Georgetown     540
Ferrum     650
Norwich     550
Cortland     450
Buffalo     460
Hofstra     460
San Diego     350
Duquesne     360
Saint Peter's     250
Buffalo State     270
Rochester (NY)     270
Catholic University     290
Brockport     191
Colorado College     180
Saint Francis (PA)     090
  • ^ NCAA Division III playoff participant

Conference champions

Conference champions

Postseason

The 1985 NCAA Division III Football Championship playoffs were the 13th annual single-elimination tournament to determine the national champion of men's NCAA Division III college football. The championship Stagg Bowl game was held at Garrett-Harrison Stadium in Phenix City, Alabama for the eleventh year and first time since 1982. This was the first tournament to feature sixteen teams after expanding from the eight team model in place since 1973. [2]

Playoff bracket

First Round
Campus Sites
Quarterfinals
Campus Sites
Semifinals
Campus Sites
National Championship Game
Garrett-Harrison Stadium
Phenix City, Alabama
            
Ithaca 13
Union (NY) 12
Ithaca50
Montclair State 28
Montclair State 28
Western Connecticut State 0
Ithaca34
Gettysburg 0
Salisbury State 35
Carnegie Mellon 22
Salisbury State 6
Gettysburg22
Gettysburg 14
Lycoming 10
Ithaca 7
Augustana (IL)20
Augustana (IL) 26
Albion 10
Augustana (IL)21
Mount Union 14
Mount Union 35
Denison 3
Augustana (IL)14
Central (IA) 7
Central (IA) 27
Coe 7
Central (IA)71
Occidental 0
Occidental 28
Saint John's (MN) 10

See also

Related Research Articles

NCAA Division III Football Championship

The NCAA Division III Football Championship began in 1973.

The 1973 NCAA Division III football season, part of college football in the United States organized by the National Collegiate Athletic Association at the Division III level, began in August 1973, and concluded with the NCAA Division III Football Championship in December 1973 at Garrett-Harrison Stadium in Phenix City, Alabama. This was the first season for Division III football, which were formerly in the College Division in 1972 and prior.

The 1974 NCAA Division III football season, part of college football in the United States organized by the National Collegiate Athletic Association at the Division III level, began in August 1974, and concluded with the NCAA Division III Football Championship in December 1974 at Garrett-Harrison Stadium in Phenix City, Alabama. The Central Dutch won their first Division III championship, defeating the Ithaca Bombers by a final score of 10−8.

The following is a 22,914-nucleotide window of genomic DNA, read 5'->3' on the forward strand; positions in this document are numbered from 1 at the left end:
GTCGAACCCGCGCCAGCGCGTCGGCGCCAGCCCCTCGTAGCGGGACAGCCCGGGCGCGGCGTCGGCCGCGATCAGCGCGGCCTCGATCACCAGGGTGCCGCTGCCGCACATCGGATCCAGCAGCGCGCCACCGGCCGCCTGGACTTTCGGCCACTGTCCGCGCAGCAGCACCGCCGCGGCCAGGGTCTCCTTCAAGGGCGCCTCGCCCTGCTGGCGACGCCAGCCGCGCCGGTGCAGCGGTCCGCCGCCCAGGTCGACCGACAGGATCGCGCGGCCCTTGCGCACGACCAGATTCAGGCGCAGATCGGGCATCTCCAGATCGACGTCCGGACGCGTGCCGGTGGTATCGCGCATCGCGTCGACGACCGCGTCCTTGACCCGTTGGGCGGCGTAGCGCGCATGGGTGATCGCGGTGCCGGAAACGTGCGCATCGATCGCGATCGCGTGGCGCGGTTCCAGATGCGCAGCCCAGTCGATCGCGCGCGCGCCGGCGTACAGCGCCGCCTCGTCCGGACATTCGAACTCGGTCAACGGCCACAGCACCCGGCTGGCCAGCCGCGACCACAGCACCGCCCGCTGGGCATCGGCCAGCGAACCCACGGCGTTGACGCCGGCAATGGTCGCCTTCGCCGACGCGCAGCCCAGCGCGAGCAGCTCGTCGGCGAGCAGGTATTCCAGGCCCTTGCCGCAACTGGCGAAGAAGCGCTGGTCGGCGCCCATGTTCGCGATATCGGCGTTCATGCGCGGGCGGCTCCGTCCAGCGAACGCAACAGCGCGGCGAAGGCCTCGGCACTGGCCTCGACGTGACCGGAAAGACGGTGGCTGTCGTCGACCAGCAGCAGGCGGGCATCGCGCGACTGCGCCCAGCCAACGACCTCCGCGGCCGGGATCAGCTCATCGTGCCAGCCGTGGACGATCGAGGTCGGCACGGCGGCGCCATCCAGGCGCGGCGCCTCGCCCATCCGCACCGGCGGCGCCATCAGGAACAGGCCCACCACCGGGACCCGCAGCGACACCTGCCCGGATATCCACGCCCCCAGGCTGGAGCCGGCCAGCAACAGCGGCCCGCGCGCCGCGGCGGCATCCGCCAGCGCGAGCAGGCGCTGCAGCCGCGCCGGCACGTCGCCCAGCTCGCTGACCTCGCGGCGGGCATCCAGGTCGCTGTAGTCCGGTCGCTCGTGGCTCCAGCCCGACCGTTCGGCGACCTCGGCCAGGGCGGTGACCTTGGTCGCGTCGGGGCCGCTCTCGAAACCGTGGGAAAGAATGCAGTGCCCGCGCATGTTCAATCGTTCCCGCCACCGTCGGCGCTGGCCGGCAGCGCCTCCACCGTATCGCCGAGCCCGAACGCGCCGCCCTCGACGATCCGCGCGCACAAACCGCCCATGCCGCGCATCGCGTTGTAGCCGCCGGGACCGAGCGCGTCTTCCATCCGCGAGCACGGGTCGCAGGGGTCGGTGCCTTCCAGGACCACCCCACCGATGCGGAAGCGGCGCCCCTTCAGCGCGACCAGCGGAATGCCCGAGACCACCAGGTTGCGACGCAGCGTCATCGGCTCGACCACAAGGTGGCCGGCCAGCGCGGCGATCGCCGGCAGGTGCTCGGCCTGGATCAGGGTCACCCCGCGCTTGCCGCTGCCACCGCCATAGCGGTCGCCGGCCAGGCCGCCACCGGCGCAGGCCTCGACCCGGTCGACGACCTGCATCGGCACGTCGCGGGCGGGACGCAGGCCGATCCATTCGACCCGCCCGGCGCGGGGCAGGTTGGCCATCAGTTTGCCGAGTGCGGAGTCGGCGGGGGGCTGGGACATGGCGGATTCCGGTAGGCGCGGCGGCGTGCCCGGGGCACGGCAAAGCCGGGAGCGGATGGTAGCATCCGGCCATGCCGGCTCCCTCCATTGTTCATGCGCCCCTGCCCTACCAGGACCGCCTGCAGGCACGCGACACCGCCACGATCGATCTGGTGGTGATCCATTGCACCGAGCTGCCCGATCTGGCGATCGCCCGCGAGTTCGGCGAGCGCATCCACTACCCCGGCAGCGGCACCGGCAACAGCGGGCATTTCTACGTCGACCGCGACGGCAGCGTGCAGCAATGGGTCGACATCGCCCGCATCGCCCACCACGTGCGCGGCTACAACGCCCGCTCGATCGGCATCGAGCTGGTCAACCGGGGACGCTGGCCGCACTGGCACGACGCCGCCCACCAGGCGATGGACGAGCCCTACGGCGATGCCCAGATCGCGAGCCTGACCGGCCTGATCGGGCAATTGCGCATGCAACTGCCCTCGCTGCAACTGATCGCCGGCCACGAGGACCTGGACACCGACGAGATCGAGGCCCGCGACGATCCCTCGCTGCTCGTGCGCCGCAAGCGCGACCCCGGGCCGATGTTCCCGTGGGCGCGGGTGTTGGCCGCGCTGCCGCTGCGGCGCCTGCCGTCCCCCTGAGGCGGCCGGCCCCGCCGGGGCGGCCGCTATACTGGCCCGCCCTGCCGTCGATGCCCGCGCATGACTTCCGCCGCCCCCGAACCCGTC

The 1975 NCAA Division III football season, part of college football in the United States organized by the National Collegiate Athletic Association at the Division III level, began in August 1975, and concluded with the NCAA Division III Football Championship in December 1975 at Garrett-Harrison Stadium in Phenix City, Alabama. The Wittenberg Tigers won their second Division III championship, defeating the Ithaca Bombers by a final score of 28−0.

The 1976 NCAA Division III football season, part of college football in the United States organized by the National Collegiate Athletic Association at the Division III level, began in August 1976, and concluded with the NCAA Division III Football Championship in December 1976 at Garrett-Harrison Stadium in Phenix City, Alabama. The Saint John's Johnnies won their first Division III championship, defeating the Towson State Tigers by a final score of 31−28.

The 1977 NCAA Division III football season -- part of college football in the United States organized by the National Collegiate Athletic Association at the Division III level—began in August 1977, and concluded with the NCAA Division III Football Championship in December 1977 at Garrett-Harrison Stadium in Phenix City, Alabama. The Widener Pioneers won their first Division III championship, defeating the Wabash Little Giants by a final score of 39−36.

The 1978 NCAA Division III football season, part of college football in the United States organized by the National Collegiate Athletic Association at the Division III level, began in August 1978, and concluded with the NCAA Division III Football Championship in December 1978 at Garrett-Harrison Stadium in Phenix City, Alabama. The Baldwin Wallace Yellow Jackets won their first Division III championship, defeating the Wittenberg Tigers by a final score of 24−10.

The 1979 NCAA Division III football season, part of college football in the United States organized by the National Collegiate Athletic Association at the Division III level, began in August 1979, and concluded with the NCAA Division III Football Championship in December 1979 at Garrett-Harrison Stadium in Phenix City, Alabama. The Ithaca Bombers won their first Division III championship, defeating the Wittenberg Tigers by a final score of 14−10 in a re-match of the 1975 championship.

The 1980 NCAA Division III football season, part of college football in the United States organized by the National Collegiate Athletic Association at the Division III level, began in August 1980, and concluded with the NCAA Division III Football Championship in December 1980 at Garrett-Harrison Stadium in Phenix City, Alabama. The Dayton Flyers won their first Division III championship, defeating the defending national champion Ithaca Bombers by a final score of 63−0.